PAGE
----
Jacques Richard, Professor of accounting
University of Paris Dauphine
The IFRS are both obsolete and dangerous
Before the financial crisis, it was considered good form to praise the IFRS and in particular any standards that ensured “fair value”. Those who argued in favour were seen as “modern”; the few scholars—including us—who criticised the turpitudes of such standards were depicted as Jeremiahs predicting doom and gloom or as being simply “out of touch” with modern thinking.
After the crisis (and before the recovery!), the situation of the Jeremiahs and the out-of-touch has improved to an extent. They are no longer openly denounced and their ideas are listened to with greater respect. But has the situation fundamentally changed?
In reality, many sycophants of fair value have simply fallen silent or have set out to show that the underlying cause of the crisis stems not from the IFRS but from the abnormal behaviours of irresponsible managers and traders. Other disciples have attempted—more skilfully if not more convincingly—to hold on to their credo by retreating behind a subterfuge: broadly speaking, fair value is a good thing, just not during a crisis in which markets collapse! Why? Because during these periods, many markets become so illiquid that market values simply disappear! It is this kind of argument that has allowed the IASB and the majority of standard-setting organisations to justify their shameful u-turn on the issue of setting values for trading activities and to conjure up a sleight of hand to shelter such activities from depreciation that would otherwise have required disclosure of major falls in the share prices concerned!
Lastly, even harder to find are “experts” and regulators who recognise the pernicious nature of the system and suggest that we turn the page on the IFRS. For the most part, they conclude that the system remains fundamentally healthy as long as it is “adapted” in times of crisis.
It is this thesis that we wish to contest here. In our view, papering over the cracks in the IFRS only serves to make the situation worse and to foster yet more crises in the future because, fundamentally, the IFRS are both obsolete and dangerous.
The IFRS are obsolete because they do not respond to issues in the contemporary world. They remain stuck in a quaint conception that views financial capital and investors alone as the Alpha and Omega for managing accounting. In an era in which environmental degradation poses a serious threat to the survival of mankind and in which innovation plays an increasingly critical role in international competition, it is environmental and human capital that should be placed in the spotlight of corporate balance sheets and be the focus of systematic monitoring of their depreciation. By focusing uniquely on maintaining financial capital, the IFRS give rise to illusory profits and justify payouts of fictive dividends. The IFRS should give way to an environmental accounting suited to the needs of the current emergency.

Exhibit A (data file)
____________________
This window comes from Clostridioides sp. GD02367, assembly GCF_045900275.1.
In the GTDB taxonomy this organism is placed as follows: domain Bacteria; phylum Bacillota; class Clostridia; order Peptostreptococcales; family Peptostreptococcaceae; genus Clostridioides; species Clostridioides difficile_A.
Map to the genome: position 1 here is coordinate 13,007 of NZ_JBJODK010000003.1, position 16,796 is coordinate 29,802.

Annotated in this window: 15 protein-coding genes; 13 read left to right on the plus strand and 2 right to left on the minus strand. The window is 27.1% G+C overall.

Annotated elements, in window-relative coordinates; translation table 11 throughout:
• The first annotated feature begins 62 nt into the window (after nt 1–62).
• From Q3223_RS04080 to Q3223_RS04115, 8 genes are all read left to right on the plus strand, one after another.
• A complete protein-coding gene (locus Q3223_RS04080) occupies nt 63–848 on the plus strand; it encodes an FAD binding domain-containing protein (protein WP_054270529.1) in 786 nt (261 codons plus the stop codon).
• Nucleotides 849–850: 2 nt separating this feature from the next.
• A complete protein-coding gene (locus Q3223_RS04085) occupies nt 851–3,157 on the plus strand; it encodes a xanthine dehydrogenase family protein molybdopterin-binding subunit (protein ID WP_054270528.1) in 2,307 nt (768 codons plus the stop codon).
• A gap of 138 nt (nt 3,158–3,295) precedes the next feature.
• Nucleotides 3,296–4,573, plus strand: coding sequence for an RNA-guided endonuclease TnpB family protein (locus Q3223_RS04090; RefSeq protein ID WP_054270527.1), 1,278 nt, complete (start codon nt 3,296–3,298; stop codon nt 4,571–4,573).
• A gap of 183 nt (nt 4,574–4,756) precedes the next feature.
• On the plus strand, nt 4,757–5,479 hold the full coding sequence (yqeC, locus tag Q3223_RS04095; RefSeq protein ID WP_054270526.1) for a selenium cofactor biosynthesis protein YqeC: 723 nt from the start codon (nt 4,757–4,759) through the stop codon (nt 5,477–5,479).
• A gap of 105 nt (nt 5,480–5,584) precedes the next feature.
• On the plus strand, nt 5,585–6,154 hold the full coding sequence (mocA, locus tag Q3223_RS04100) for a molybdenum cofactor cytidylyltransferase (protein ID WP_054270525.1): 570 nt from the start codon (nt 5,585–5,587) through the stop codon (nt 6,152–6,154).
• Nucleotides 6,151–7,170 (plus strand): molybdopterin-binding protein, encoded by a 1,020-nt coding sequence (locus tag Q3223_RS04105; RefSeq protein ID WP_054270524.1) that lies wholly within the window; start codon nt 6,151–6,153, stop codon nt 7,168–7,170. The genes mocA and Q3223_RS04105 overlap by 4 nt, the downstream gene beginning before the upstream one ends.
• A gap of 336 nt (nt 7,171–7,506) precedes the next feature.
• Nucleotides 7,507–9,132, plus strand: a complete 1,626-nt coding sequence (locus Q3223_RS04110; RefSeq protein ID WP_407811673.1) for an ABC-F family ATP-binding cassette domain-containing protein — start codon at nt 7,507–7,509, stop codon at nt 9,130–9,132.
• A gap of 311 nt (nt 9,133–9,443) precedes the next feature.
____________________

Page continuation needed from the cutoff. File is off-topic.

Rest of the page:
The IFRS are dangerous because they embody a systematic and all-out assault on a fundamental principle underlying accounting (already fairly well eroded throughout the 20th century)—the principle of prudence, which forbids statements of potential profits and prescribes disclosures of potential losses. Essentially, the roots of this financial crisis at the dawn of the 21st century can be found in the impudent imprudence of managers and shareholders who are greedy for short-term profit, backed by the pernicious ideology of “modern” financial textbooks, and protected by widespread compliance with the principles of irresponsibility—astronomical salaries and dividends, golden parachutes, liabilities limited to share of capital, etc. By sounding the death knell for the principle of prudence and by even daring to herald a principle of “imprudence” (non-statement of potential losses during times of bust and statement of potential profits in times of boom), the IFRS has contributed to the rise to power of the irresponsibility of financial capitalists and their executive agents with devastating results.
We need to oust the IFRS in favour of an environmental accounting. To achieve this goal, we will need to re-establish democracy within the national and international bodies governing accounting regulation. Currently, it is the representatives of financial capital and their auditors who hold sway in these bodies. To change this state of affairs, representatives of human and environmental capital with the backing of public opinion should take the floor and speak out. The ultimate outcome of this struggle would be to put an end to the domination of financial capital in accounting matters.